Talk to my face

Lingo School - Talk to my face!

Lingo School – Talk to my face!

Buongiorno a tutti!

I have been asked by my students to put together some helpful tricks on pronunciation so they can better understand what NOT TO SOUND when they speak Italian. So, I will do my best to make it concise and entertaining and reach all of you, even if you are not a student of mine but you wish to have a minimum knowledge about Italian.

ALLORA, I will start talking about the use of the VOWELS.

In case you didn’t pick it up by now, in Italian we LOVE vowels. Do you know that most of Italian words end in vowels? We love them so much that we even manage to put a vowel at the end of English words. Have you ever heard an Italian saying: I like Sport(e) or I am coming with my Boyfriend(e)?

Why do we do that? I think it is because we like the idea of “resting” on a beautiful comforting vowel at the end of the word. That is why we often think English sounds like an “unfinished” business.

How about if I tell you that there is only 1 word in Italian that contains all the 5 vowels? It is an absolutely useless word for you to learn in terms of practicality and you will never use it when you travel but it is an absolutely exquisite word to know in case you want to brag with other Italian language connoisseurs at a dinner party.

PRONTI? READY? Signori e Signore, I would love to introduce you to the word:
A-I-U-O-L-E, pronounced AH EE OO O LEY meaning flower beds.

If you can open your mouth wide enough to say this word properly, you will never go back to the old fashion English way of speaking when you release paramount information, without moving your face. This should lead you to the realization that Italians don’t just speak with their hands but with their entire face.

So, now that you got introduced to the Italian vowels, you should refrain, once for all, from making the plural of BAMBINO and say BAMBINOS. Finishing your words with a CONSONANT is a typical thing to do in Spanish or in French or in your made up language called “Italienglish”.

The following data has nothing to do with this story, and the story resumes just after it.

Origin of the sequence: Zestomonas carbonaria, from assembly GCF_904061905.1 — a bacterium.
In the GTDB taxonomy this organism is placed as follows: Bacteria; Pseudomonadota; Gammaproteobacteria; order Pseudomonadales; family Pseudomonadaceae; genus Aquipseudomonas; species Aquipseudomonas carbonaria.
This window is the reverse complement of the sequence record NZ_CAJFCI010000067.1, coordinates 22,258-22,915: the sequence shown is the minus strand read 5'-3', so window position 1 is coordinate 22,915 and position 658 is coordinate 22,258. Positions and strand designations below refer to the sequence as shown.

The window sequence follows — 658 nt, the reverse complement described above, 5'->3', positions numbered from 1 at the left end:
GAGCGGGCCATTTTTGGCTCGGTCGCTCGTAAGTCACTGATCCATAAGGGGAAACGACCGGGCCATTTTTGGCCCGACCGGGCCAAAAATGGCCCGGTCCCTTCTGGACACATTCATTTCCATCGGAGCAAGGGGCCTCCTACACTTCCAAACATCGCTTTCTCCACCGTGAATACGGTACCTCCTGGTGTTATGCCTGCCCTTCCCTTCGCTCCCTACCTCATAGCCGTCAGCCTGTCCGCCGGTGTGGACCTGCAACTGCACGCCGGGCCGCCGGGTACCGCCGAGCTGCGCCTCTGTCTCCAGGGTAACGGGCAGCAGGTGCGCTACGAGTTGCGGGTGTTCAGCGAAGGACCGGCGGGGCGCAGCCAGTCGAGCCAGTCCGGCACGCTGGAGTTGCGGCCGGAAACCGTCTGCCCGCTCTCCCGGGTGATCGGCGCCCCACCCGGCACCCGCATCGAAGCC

As a nation, we know we may not be famous for consistency but linguistically speaking, we stick to our rules. That is how you should approach vowels:

The vowel “E” will always be pronounced like the “E” for EGG and never like E for coffee
The vowel “I“ will always be pronounced like the “I” for ITALY and never like I for I DO

The best wake up call for you here is the word LINGUINE – lee gwee neh. Per favore, stop ordering LINGUINEEE at an Italian restaurant. This mistake hurts as much as when you order “bolognaise” pasta. First of all, if you want to speak Italian, you should say BOLOGNESE – bo lo nyay zeh – and not BOLOGNAISE. Then, be aware that we don’t even actually use this word in Italy. We would rather say ragù, using the original French word ragout and spelling it our own way.

By the way, ragù is the perfect word to make you understand how the vowel “U” is pronounced in Italian. Even the Irish music band U2 has got it by now, since it has been called “OO dooh-eh” by us. I would love to know what the singer Bono thinks about this. Moral of the story: our “U” is always pronounced as “00”.

And now, we are only left with 2 vowels to explain, then.

The “A” for apple.

Stick to that, it is a good example and don’t confuse it with R ( Ar)

Finally the “O”.

If you speak South African English, you may have some hopes to succeed in pronouncing the Italian “O”, thanks to your Afrikaans background. If you are British English, I would suggest you put a few months on the side to get rid of your posh “OW”. So, no more: ALBERGOW but ALBERGO or MOLTOW but MOLTO.

Once your mouth and face are used to all that, you can upgrade yourself and attempt to pronounce those words with more vowels next to each other. For example: AU…. (AAAA OOOO) in the words PAURA (fear), SAUNA, AUSTRALIA and AUTOBUS (bus). To imagine you are a wolf and pretend e you are howling is a good tip: AAAA…OOOO…TOOO BOOO SSS.

Hope you enjoyed my explanation of vowels and learnt to move your face a bit more.

I will leave you today with a super cute word, which, if pronounced it the right way, is a very expressive and onomatopoeic word:

Have you moved your jaw? Do you agree that the English word BORING is not as nice as the Italian one?

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